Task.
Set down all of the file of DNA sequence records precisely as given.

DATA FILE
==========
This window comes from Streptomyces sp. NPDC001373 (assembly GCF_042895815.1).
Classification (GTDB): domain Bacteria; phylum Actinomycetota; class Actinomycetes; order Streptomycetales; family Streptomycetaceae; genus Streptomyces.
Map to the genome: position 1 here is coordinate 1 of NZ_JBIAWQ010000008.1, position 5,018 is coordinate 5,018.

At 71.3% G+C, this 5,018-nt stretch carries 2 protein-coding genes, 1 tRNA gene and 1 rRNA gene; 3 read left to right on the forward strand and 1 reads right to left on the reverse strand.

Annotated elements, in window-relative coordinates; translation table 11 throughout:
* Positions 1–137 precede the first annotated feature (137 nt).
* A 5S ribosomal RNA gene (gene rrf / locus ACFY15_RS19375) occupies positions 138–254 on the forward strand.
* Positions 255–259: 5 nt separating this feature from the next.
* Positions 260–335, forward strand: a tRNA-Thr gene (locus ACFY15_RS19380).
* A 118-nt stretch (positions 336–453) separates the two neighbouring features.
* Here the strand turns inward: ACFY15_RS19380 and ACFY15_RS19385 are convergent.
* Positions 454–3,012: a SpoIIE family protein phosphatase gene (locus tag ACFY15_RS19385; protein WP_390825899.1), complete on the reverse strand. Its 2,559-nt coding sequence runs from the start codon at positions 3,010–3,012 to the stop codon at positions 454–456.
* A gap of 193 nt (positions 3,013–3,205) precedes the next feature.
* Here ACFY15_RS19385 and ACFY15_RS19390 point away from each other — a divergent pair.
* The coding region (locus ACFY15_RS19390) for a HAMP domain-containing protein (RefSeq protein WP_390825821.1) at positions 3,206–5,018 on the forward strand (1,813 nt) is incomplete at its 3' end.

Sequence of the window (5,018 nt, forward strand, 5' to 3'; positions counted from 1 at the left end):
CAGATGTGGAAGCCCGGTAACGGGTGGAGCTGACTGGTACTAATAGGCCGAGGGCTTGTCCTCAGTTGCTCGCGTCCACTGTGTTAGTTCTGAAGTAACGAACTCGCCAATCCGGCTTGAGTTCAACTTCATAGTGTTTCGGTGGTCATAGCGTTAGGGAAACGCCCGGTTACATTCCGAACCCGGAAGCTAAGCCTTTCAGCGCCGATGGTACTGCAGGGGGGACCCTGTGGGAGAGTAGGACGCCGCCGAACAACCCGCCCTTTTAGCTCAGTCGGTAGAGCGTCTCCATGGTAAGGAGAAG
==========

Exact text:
This window comes from Streptomyces sp. NPDC001373 (assembly GCF_042895815.1).
Classification (GTDB): domain Bacteria; phylum Actinomycetota; class Actinomycetes; order Streptomycetales; family Streptomycetaceae; genus Streptomyces.
Map to the genome: position 1 here is coordinate 1 of NZ_JBIAWQ010000008.1, position 5,018 is coordinate 5,018.

At 71.3% G+C, this 5,018-nt stretch carries 2 protein-coding genes, 1 tRNA gene and 1 rRNA gene; 3 read left to right on the forward strand and 1 reads right to left on the reverse strand.

Annotated elements, in window-relative coordinates; translation table 11 throughout:
* Positions 1–137 precede the first annotated feature (137 nt).
* A 5S ribosomal RNA gene (gene rrf / locus ACFY15_RS19375) occupies positions 138–254 on the forward strand.
* Positions 255–259: 5 nt separating this feature from the next.
* Positions 260–335, forward strand: a tRNA-Thr gene (locus ACFY15_RS19380).
* A 118-nt stretch (positions 336–453) separates the two neighbouring features.
* Here the strand turns inward: ACFY15_RS19380 and ACFY15_RS19385 are convergent.
* Positions 454–3,012: a SpoIIE family protein phosphatase gene (locus tag ACFY15_RS19385; protein WP_390825899.1), complete on the reverse strand. Its 2,559-nt coding sequence runs from the start codon at positions 3,010–3,012 to the stop codon at positions 454–456.
* A gap of 193 nt (positions 3,013–3,205) precedes the next feature.
* Here ACFY15_RS19385 and ACFY15_RS19390 point away from each other — a divergent pair.
* The coding region (locus ACFY15_RS19390) for a HAMP domain-containing protein (RefSeq protein WP_390825821.1) at positions 3,206–5,018 on the forward strand (1,813 nt) is incomplete at its 3' end.

Sequence of the window (5,018 nt, forward strand, 5' to 3'; positions counted from 1 at the left end):
CAGATGTGGAAGCCCGGTAACGGGTGGAGCTGACTGGTACTAATAGGCCGAGGGCTTGTCCTCAGTTGCTCGCGTCCACTGTGTTAGTTCTGAAGTAACGAACTCGCCAATCCGGCTTGAGTTCAACTTCATAGTGTTTCGGTGGTCATAGCGTTAGGGAAACGCCCGGTTACATTCCGAACCCGGAAGCTAAGCCTTTCAGCGCCGATGGTACTGCAGGGGGGACCCTGTGGGAGAGTAGGACGCCGCCGAACAACCCGCCCTTTTAGCTCAGTCGGTAGAGCGTCTCCATGGTAAGGAGAAG